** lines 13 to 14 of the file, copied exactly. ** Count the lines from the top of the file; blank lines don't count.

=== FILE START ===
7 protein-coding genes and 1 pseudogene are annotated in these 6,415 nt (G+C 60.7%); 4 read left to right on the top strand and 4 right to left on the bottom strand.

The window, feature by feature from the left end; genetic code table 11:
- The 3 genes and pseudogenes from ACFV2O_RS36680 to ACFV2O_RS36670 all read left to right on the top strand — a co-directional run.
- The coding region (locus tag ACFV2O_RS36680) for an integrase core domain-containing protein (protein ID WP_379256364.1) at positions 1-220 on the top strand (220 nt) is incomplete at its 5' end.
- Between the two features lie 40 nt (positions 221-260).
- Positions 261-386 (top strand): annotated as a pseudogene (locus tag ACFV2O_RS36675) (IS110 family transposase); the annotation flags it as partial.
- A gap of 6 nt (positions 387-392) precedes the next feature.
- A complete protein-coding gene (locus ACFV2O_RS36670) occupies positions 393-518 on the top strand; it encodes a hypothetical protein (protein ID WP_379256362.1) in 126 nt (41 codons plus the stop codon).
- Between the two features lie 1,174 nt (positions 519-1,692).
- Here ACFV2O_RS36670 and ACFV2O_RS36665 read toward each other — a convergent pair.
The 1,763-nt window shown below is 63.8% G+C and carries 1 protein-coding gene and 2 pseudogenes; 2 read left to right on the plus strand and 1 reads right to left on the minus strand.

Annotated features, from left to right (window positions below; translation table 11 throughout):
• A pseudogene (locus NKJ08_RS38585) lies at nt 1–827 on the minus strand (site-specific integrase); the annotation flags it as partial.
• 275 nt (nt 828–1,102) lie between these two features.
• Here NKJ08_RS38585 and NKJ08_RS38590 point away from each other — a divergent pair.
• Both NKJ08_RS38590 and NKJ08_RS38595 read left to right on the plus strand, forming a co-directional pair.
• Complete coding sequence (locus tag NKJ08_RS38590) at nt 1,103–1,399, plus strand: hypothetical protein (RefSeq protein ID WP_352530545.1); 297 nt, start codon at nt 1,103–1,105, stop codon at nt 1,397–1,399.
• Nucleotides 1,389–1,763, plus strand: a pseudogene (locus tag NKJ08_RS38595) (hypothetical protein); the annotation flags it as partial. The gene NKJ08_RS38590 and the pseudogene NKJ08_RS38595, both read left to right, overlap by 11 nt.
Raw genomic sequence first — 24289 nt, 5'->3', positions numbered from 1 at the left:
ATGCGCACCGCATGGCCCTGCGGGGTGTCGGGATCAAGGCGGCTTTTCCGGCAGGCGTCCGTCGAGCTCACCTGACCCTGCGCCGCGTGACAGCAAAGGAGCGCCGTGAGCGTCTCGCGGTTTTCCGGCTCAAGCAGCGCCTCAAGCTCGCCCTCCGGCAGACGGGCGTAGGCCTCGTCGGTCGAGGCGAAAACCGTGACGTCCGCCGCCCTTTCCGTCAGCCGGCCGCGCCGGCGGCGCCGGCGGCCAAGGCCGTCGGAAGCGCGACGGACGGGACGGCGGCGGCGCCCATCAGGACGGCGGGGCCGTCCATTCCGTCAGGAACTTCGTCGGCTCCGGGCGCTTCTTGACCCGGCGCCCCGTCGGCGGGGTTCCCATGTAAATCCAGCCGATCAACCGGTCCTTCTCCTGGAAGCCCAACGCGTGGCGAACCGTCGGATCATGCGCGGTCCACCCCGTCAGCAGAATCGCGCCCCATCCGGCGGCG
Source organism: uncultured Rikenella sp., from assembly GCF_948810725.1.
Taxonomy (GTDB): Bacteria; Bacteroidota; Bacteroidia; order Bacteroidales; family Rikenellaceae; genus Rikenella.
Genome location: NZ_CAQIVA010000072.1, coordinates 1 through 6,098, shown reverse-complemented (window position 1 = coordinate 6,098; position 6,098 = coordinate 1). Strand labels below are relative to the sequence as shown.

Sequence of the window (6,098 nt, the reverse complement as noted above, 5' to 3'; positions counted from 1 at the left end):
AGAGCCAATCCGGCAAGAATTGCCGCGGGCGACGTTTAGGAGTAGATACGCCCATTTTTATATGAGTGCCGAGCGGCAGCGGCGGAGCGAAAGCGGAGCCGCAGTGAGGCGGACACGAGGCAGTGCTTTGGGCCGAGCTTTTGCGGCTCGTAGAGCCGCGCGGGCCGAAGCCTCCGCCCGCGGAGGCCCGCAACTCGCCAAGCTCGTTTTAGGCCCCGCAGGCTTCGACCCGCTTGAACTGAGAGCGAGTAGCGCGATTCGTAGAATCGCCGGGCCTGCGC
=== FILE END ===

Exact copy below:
• A pseudogene (locus NKJ08_RS38585) lies at nt 1–827 on the minus strand (site-specific integrase); the annotation flags it as partial.
• 275 nt (nt 828–1,102) lie between these two features.